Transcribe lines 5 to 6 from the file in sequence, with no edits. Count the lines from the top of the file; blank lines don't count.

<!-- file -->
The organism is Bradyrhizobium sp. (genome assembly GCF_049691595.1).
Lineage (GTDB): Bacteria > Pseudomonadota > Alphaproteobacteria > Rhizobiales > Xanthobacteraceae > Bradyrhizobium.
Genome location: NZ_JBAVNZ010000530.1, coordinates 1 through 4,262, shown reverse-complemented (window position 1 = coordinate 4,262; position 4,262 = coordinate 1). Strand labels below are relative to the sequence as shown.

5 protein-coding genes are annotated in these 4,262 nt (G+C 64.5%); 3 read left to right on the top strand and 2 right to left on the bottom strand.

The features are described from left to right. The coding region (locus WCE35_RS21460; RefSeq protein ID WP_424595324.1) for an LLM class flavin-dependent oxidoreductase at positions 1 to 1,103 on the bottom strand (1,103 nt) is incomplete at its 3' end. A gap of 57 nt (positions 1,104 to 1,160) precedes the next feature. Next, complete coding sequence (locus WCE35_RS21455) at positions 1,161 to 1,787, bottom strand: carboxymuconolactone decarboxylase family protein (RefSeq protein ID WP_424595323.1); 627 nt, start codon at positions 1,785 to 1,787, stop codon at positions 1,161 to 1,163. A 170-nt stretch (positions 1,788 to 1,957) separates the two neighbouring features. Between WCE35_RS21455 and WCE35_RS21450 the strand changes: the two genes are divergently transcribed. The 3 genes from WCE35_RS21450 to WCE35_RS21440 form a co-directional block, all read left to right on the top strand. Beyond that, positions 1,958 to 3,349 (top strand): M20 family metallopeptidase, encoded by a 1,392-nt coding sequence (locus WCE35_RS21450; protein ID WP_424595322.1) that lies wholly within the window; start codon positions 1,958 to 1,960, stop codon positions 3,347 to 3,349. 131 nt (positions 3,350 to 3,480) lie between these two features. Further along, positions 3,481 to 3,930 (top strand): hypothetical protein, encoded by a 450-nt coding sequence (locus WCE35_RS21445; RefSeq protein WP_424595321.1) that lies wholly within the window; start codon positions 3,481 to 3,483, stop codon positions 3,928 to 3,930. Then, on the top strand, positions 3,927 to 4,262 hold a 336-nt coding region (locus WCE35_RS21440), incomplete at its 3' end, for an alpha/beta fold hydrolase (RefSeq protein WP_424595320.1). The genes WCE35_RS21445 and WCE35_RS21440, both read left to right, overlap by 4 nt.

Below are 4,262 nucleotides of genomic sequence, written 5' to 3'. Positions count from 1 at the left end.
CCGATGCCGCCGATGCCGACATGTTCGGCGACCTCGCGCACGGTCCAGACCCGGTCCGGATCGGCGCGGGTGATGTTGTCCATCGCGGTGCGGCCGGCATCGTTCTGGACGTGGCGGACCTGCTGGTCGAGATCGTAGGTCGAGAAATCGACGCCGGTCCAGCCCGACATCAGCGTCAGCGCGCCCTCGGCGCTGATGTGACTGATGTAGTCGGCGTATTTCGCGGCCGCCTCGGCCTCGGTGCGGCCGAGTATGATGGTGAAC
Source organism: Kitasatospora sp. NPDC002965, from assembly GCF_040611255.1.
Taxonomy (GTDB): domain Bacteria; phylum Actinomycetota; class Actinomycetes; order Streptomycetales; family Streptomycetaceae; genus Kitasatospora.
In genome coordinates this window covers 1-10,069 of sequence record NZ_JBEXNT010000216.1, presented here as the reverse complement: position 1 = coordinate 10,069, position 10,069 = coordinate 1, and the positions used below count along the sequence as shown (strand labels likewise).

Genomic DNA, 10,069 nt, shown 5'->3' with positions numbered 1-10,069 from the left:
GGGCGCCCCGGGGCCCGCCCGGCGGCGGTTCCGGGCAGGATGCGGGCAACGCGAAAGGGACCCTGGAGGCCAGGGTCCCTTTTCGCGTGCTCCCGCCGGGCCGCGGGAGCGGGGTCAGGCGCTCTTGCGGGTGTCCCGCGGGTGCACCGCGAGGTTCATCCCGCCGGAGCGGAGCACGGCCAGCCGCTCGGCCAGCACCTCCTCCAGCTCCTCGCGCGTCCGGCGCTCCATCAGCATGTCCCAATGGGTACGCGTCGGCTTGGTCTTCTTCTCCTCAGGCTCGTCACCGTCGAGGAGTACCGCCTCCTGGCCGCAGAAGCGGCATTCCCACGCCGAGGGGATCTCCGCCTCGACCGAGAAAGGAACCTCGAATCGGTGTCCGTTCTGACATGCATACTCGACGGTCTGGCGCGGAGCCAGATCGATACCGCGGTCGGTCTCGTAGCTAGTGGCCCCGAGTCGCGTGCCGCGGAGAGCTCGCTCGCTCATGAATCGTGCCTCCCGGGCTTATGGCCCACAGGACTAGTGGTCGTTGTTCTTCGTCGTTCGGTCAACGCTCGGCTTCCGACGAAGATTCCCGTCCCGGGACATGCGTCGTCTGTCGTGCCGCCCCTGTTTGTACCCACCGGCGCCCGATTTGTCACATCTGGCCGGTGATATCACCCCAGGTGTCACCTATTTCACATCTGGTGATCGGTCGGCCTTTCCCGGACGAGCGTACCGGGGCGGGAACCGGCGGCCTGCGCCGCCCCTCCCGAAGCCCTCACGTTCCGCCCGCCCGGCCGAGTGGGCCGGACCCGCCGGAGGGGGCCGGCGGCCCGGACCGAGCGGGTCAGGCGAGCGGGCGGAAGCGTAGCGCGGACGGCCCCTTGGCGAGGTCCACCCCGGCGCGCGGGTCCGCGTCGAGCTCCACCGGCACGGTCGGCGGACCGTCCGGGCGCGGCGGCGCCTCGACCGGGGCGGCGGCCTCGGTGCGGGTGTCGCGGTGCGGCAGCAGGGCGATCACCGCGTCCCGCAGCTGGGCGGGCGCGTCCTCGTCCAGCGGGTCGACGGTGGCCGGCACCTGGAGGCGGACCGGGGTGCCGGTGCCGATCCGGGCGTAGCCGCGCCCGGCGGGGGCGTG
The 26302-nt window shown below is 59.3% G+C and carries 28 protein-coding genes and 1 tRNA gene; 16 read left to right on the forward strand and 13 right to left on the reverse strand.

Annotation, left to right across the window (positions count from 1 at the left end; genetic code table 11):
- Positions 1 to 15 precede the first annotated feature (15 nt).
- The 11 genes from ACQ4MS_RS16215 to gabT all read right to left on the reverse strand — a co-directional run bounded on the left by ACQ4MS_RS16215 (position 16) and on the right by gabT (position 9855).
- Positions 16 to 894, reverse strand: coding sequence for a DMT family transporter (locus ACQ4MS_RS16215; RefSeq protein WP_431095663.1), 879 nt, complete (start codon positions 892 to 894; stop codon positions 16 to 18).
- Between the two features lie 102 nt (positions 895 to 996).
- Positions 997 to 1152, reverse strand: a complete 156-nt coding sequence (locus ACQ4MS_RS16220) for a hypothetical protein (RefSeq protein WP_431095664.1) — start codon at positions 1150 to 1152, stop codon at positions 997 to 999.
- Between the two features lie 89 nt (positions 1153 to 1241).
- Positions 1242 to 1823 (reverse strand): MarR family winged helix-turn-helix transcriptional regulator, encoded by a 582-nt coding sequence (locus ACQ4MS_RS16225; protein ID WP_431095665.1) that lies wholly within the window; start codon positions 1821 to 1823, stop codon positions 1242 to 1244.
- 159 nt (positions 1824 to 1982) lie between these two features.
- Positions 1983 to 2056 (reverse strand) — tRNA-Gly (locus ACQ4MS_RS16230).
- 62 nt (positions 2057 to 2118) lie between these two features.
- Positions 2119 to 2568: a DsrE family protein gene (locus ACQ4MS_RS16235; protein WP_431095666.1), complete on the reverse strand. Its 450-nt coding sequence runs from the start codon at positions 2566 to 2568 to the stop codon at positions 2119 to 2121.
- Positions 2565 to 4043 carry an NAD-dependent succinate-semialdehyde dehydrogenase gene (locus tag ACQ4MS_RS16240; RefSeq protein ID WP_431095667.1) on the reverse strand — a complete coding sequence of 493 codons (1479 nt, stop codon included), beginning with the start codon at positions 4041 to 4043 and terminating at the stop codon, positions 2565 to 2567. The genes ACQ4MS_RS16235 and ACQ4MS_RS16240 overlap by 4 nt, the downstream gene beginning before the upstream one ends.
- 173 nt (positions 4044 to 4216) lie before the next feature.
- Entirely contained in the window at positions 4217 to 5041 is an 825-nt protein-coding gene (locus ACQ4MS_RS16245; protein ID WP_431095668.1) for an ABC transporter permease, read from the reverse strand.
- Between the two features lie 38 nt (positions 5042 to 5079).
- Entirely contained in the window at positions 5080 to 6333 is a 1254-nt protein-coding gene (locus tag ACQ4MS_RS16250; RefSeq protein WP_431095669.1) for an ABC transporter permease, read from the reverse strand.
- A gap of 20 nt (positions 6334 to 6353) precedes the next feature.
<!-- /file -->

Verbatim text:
The features are described from left to right. The coding region (locus WCE35_RS21460; RefSeq protein ID WP_424595324.1) for an LLM class flavin-dependent oxidoreductase at positions 1 to 1,103 on the bottom strand (1,103 nt) is incomplete at its 3' end. A gap of 57 nt (positions 1,104 to 1,160) precedes the next feature. Next, complete coding sequence (locus WCE35_RS21455) at positions 1,161 to 1,787, bottom strand: carboxymuconolactone decarboxylase family protein (RefSeq protein ID WP_424595323.1); 627 nt, start codon at positions 1,785 to 1,787, stop codon at positions 1,161 to 1,163. A 170-nt stretch (positions 1,788 to 1,957) separates the two neighbouring features. Between WCE35_RS21455 and WCE35_RS21450 the strand changes: the two genes are divergently transcribed. The 3 genes from WCE35_RS21450 to WCE35_RS21440 form a co-directional block, all read left to right on the top strand. Beyond that, positions 1,958 to 3,349 (top strand): M20 family metallopeptidase, encoded by a 1,392-nt coding sequence (locus WCE35_RS21450; protein ID WP_424595322.1) that lies wholly within the window; start codon positions 1,958 to 1,960, stop codon positions 3,347 to 3,349. 131 nt (positions 3,350 to 3,480) lie between these two features. Further along, positions 3,481 to 3,930 (top strand): hypothetical protein, encoded by a 450-nt coding sequence (locus WCE35_RS21445; RefSeq protein WP_424595321.1) that lies wholly within the window; start codon positions 3,481 to 3,483, stop codon positions 3,928 to 3,930. Then, on the top strand, positions 3,927 to 4,262 hold a 336-nt coding region (locus WCE35_RS21440), incomplete at its 3' end, for an alpha/beta fold hydrolase (RefSeq protein WP_424595320.1). The genes WCE35_RS21445 and WCE35_RS21440, both read left to right, overlap by 4 nt.

Below are 4,262 nucleotides of genomic sequence, written 5' to 3'. Positions count from 1 at the left end.